Why It's Important To Double-Chill Pie Dough

As the seasons change and seasonal foods roll through their usual rotation, one thing remains consistent: dessert. A good pie is a great way to celebrate the beginning of spring, gorge yourself on summer fruits, get your pumpkin fix during the fall, and warm your bones during the winter. Seriously, how delicious does a golden-crusted, fruit-packed pie sound? This dessert is a pretty perfect way to satisfy your sweet tooth whether you're craving pecan or lemon meringue, and nothing beats a pie when it's homemade. 

Let's face it, the store-bought crusts you buy straight from the freezer section of the supermarkets are thought of as cardboard and are never as buttery or flaky as advertised. Sometimes the only way to do something right is to do it yourself, and pie crust is definitely one of them. There is a key to making the perfect pie crust and it all comes down to temperature.

Use your freezer!

At the end of the day, you must remember that pie crust is a pastry. Of course, it is much thinner than other butter-based pastries like puff pastry and croissants, but it relies on fat. For a successful pie crust, it is imperative that the butter you incorporate into the dough is cold. Bon Appetit says that this is because the cold pockets of butter pressed into the flour — but not fully incorporated — will melt during the baking process and produce distinct and fluffy layers in the crust, which is what gives it the desirable flakiness.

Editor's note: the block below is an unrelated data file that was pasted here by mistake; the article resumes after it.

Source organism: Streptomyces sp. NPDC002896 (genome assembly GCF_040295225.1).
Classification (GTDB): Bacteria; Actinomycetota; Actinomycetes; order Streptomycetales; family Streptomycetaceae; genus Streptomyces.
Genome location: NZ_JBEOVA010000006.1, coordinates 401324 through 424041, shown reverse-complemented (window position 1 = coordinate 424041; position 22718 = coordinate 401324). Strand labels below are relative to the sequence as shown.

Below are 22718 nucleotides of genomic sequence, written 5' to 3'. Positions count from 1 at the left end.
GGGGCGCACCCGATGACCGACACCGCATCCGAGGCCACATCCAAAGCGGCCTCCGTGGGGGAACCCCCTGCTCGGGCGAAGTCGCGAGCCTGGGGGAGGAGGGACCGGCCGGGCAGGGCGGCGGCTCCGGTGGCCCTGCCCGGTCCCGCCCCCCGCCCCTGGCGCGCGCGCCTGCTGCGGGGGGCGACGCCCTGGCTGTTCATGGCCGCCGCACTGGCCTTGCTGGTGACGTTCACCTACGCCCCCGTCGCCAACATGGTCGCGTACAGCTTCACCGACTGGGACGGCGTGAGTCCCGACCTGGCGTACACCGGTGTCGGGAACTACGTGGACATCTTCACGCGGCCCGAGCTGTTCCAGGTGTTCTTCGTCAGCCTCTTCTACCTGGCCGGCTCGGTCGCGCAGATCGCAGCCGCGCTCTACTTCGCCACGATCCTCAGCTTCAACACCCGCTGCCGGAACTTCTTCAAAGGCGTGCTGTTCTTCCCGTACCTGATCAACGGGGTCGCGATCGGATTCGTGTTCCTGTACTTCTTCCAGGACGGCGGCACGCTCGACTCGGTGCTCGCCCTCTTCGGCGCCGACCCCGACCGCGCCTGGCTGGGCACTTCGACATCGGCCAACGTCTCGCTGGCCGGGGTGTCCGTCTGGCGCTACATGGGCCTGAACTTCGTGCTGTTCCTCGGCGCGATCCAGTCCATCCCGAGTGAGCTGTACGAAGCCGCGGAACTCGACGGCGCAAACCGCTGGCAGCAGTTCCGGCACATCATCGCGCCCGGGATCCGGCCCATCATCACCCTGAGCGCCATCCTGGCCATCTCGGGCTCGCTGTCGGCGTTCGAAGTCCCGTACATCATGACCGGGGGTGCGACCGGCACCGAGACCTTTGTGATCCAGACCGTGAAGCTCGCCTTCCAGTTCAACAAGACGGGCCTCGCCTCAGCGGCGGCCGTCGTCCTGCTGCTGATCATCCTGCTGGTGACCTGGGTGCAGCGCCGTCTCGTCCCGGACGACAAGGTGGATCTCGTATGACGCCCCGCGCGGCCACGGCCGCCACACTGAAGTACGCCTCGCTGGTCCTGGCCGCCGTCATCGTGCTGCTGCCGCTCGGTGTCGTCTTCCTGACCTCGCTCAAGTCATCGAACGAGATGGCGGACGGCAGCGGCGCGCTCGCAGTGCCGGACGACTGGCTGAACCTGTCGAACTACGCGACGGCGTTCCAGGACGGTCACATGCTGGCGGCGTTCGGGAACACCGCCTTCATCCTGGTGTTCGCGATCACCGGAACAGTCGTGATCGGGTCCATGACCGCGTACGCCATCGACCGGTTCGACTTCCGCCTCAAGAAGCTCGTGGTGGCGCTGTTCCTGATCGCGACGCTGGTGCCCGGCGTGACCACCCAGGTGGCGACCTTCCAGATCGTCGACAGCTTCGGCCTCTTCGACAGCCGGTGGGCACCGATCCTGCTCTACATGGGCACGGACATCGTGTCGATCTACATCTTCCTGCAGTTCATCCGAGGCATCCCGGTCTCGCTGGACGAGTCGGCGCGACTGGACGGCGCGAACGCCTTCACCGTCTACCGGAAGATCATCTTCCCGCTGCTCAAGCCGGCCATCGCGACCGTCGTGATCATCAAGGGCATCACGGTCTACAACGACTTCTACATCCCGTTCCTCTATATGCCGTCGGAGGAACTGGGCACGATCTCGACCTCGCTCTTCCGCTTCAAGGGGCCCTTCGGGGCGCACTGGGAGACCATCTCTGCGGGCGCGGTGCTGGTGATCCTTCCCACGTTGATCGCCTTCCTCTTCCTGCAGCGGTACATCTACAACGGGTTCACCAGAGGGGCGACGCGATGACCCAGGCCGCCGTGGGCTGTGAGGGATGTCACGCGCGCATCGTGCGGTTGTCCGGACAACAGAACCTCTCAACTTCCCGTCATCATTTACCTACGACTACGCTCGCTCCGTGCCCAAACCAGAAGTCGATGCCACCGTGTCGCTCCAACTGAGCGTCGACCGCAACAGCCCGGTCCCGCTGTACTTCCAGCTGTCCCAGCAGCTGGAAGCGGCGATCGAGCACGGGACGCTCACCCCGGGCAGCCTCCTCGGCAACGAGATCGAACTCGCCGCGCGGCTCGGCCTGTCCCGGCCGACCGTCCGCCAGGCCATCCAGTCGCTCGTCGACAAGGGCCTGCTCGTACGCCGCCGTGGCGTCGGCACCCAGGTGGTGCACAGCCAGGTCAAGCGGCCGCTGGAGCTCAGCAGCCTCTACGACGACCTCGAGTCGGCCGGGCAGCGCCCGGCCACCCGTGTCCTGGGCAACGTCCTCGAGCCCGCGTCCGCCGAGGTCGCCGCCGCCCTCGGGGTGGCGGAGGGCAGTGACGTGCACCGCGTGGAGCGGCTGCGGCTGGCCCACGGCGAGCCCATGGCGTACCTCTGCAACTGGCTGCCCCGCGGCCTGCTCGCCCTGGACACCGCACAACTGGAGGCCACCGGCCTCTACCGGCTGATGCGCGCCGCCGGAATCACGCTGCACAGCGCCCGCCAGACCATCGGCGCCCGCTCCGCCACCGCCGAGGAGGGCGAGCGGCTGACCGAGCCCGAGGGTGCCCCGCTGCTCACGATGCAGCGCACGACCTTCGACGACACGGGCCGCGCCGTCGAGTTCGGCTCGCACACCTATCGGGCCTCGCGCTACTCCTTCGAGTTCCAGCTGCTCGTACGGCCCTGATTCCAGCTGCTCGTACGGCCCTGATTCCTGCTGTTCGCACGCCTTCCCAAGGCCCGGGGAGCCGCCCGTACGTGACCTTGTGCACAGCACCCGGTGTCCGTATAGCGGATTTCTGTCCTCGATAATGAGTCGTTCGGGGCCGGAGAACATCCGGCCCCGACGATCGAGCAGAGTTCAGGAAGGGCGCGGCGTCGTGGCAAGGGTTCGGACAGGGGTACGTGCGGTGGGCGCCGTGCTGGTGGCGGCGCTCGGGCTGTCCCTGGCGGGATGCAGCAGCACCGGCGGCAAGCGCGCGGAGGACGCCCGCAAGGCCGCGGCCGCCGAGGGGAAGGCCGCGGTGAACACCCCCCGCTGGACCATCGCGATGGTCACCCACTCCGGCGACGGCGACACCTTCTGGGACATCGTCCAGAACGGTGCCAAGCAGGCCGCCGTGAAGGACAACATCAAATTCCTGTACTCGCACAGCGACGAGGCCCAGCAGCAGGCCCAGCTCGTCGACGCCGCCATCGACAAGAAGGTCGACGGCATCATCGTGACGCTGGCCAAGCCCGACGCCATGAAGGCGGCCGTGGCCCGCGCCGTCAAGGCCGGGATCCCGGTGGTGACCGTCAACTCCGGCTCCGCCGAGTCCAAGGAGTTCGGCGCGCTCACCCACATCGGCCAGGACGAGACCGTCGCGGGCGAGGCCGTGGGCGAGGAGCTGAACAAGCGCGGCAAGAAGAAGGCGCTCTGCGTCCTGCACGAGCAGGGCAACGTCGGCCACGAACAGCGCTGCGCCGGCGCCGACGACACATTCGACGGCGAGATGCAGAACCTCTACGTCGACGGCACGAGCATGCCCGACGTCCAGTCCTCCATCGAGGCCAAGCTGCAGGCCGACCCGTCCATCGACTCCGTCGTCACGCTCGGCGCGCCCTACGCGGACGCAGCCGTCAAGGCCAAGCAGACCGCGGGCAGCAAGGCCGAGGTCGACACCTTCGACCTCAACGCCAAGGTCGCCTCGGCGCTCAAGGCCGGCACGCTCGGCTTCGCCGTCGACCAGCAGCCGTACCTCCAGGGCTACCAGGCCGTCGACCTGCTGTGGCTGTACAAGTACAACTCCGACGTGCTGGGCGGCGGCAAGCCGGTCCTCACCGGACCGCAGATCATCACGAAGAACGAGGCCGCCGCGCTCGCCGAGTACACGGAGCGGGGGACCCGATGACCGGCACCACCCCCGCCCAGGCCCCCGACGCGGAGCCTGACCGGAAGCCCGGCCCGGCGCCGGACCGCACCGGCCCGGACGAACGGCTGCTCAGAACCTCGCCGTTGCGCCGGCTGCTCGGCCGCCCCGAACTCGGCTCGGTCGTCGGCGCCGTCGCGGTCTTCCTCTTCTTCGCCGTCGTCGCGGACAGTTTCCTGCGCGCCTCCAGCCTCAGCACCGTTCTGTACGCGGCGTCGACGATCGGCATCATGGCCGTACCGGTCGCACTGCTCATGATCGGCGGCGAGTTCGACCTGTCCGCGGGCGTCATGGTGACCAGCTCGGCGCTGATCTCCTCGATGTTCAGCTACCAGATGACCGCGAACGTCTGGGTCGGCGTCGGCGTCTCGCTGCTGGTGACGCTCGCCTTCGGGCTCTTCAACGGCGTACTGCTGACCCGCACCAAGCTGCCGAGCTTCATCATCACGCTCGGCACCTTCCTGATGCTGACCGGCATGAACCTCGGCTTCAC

Southern Living recommends letting the dough chill not once, but twice to ensure that the butter does not combine with the flour until it's in the oven. First, your butter must be cold before mixing into your flour, then after incorporating it in, you should chill your pie dough until it's time to roll out into your baking pan. Once you've shaped your pie crust, stick it back into the refrigerator for its second chill before baking. This will prevent the butter from warming on the counter and activating the flour, which would result in a tough crust.